Prospects, Pitfalls Facing Foreign Automakers

Prospects, Pitfalls Facing Foreign AutomakersProspects, Pitfalls Facing Foreign Automakers

As international car market players gear up to enter the Iranian market, business intelligence agencies have begun to size up the available opportunities.

According the report by PR Newswire, Iran offers great opportunity to international carmakers and parts manufacturers, but the status quo has changed over the past four to five years with Iranian original equipment manufacturers empowered by high levels of localization matching international products in both quality and prices.

With the recent nuclear agreement finalized in 2015, the potential growth in the local industry will make Iran a 2.4-million-unit automotive market by 2022, far outpacing other similar markets like Turkey and Vietnam.

The report noted that B segment cars are and will continue to remain the most preferred segment followed by C segment vehicles, matching current consumer habits in the country.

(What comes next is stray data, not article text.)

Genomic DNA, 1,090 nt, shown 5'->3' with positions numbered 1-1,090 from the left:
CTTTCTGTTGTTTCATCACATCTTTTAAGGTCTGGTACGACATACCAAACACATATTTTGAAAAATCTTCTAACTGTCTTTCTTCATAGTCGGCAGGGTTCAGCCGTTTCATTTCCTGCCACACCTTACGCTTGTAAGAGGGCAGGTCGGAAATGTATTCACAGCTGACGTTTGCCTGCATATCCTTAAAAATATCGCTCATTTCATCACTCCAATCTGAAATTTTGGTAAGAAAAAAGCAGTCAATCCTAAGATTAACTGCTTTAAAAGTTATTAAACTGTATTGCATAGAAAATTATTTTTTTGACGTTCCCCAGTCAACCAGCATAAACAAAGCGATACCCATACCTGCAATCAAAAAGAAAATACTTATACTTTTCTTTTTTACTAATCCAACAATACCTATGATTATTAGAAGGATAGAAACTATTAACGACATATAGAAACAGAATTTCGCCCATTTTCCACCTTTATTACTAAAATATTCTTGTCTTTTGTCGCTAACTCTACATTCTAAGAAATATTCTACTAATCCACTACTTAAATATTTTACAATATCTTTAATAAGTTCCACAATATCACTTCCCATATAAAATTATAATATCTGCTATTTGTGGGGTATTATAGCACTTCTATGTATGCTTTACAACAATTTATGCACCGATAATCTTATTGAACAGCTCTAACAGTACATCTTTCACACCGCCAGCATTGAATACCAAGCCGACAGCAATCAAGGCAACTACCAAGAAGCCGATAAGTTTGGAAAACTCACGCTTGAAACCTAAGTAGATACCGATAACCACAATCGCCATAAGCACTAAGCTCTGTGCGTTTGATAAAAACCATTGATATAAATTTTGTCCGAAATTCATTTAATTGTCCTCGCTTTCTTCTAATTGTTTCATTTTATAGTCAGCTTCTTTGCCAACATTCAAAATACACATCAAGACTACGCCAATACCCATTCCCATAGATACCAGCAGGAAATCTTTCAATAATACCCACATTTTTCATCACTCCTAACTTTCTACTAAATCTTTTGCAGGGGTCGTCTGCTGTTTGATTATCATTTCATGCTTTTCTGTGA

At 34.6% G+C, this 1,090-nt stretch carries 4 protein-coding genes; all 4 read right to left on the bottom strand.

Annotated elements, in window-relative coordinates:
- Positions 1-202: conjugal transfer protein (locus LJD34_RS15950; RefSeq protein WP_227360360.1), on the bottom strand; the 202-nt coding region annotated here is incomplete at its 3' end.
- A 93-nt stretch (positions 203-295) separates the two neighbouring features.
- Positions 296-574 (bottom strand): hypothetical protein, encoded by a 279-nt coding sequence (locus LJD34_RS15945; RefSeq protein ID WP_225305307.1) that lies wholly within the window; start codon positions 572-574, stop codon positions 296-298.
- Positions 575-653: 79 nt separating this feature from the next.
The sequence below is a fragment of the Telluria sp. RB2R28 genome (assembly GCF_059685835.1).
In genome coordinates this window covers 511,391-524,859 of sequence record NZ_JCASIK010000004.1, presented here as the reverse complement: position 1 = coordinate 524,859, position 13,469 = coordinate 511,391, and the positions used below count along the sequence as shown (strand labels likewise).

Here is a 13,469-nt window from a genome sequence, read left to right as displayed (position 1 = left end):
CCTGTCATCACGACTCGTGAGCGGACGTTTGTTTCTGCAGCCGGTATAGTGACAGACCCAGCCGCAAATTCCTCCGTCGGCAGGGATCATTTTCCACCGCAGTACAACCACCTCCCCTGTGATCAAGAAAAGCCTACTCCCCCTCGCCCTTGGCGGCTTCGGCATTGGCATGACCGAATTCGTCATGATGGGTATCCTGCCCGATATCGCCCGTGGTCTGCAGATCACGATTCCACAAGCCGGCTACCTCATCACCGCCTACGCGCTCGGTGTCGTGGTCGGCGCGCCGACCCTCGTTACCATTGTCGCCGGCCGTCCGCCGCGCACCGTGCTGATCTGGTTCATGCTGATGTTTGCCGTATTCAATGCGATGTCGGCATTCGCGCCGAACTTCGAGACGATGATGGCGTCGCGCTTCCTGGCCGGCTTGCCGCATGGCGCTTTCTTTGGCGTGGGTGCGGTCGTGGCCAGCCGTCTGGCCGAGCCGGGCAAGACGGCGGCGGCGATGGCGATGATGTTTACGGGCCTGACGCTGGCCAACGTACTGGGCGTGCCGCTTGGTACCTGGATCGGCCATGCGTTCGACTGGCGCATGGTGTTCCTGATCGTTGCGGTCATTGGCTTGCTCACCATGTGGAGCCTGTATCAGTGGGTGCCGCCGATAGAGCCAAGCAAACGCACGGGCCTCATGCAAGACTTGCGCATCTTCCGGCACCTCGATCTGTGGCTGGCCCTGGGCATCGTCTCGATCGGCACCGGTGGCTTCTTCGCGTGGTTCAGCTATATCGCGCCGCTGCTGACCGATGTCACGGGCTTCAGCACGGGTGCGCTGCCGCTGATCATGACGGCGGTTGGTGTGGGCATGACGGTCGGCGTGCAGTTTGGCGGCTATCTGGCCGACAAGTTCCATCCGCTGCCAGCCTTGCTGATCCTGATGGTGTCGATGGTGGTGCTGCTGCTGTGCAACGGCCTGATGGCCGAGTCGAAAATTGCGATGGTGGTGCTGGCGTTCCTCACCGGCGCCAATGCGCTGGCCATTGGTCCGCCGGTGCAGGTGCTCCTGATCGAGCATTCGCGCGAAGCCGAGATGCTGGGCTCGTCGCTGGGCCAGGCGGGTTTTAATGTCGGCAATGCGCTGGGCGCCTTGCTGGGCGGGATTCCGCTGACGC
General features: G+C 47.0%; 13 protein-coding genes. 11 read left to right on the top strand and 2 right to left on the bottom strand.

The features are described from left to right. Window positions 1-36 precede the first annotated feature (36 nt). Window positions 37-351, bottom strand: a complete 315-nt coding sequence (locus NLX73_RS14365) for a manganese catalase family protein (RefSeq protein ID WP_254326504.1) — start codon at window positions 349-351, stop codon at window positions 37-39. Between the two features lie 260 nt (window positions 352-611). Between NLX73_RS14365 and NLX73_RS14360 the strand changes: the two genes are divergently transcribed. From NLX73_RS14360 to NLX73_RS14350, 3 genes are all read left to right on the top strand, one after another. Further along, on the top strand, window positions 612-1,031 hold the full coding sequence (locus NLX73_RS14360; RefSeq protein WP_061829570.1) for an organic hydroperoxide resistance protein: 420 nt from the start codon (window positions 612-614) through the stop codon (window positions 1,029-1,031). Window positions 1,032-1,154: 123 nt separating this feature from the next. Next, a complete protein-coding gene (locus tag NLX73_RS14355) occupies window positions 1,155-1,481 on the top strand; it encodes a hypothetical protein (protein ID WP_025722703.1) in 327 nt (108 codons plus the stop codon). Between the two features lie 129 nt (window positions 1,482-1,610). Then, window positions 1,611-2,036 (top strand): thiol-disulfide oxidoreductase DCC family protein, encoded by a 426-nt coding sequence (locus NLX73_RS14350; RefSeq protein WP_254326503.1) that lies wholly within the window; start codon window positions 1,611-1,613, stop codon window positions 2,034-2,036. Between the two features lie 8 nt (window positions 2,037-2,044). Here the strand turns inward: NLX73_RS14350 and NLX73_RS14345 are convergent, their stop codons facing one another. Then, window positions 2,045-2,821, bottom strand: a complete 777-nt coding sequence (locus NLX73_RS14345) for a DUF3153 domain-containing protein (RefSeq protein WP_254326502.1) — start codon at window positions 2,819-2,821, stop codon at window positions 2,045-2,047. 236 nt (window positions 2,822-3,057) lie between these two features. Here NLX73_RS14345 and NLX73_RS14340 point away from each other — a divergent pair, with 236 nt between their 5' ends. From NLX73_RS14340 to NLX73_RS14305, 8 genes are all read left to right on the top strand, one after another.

As foreign companies reenter the market, they are going to face a series of competitive factors, the most interesting of which is competition from the Chinese brands.

If the Chinese continue to ship their best models to the Iranian market, like the mobile phone market before them, Chinese brands will no longer be linked with cheap quality and poor build.

Chinese automotive OEMs’ market share is expected to rise by 2022 from a small percentage in 2014, as they gained a foothold by swiftly filling the void left by the European OEMs. However, as the Chinese car industry expands its presence in Iran, experts believe they will face tougher competition once Europeans reenter the market.

It is estimated that from the time of lifting of sanctions, regaining business normalcy could take about six months, while the foreign entrants will take months to regain momentum.

Localization of the Iranian automotive supply chain in the past years has increased but at the cost of reliability and quality, according to the Iranian standards association.

International suppliers, technology and finance are the need of the hour.

European and Japanese automotive OEMs such as Renault and Mazda in the short run (up to 4 years) will import completely knocked-down and semi knocked-down kits in the mid segment and completely built units in the premium segment to make their presence felt in Iran.

The report further said Iranian regulations are expected to mandate the need for greater localization among OEMs by 2016 to boost the local economy and help increase employment. This is already the case with Mazda and some Renault models.

Urban buyers in Iran are looking for more reasonable prices and high quality vehicles, tiring from the current array of aging models.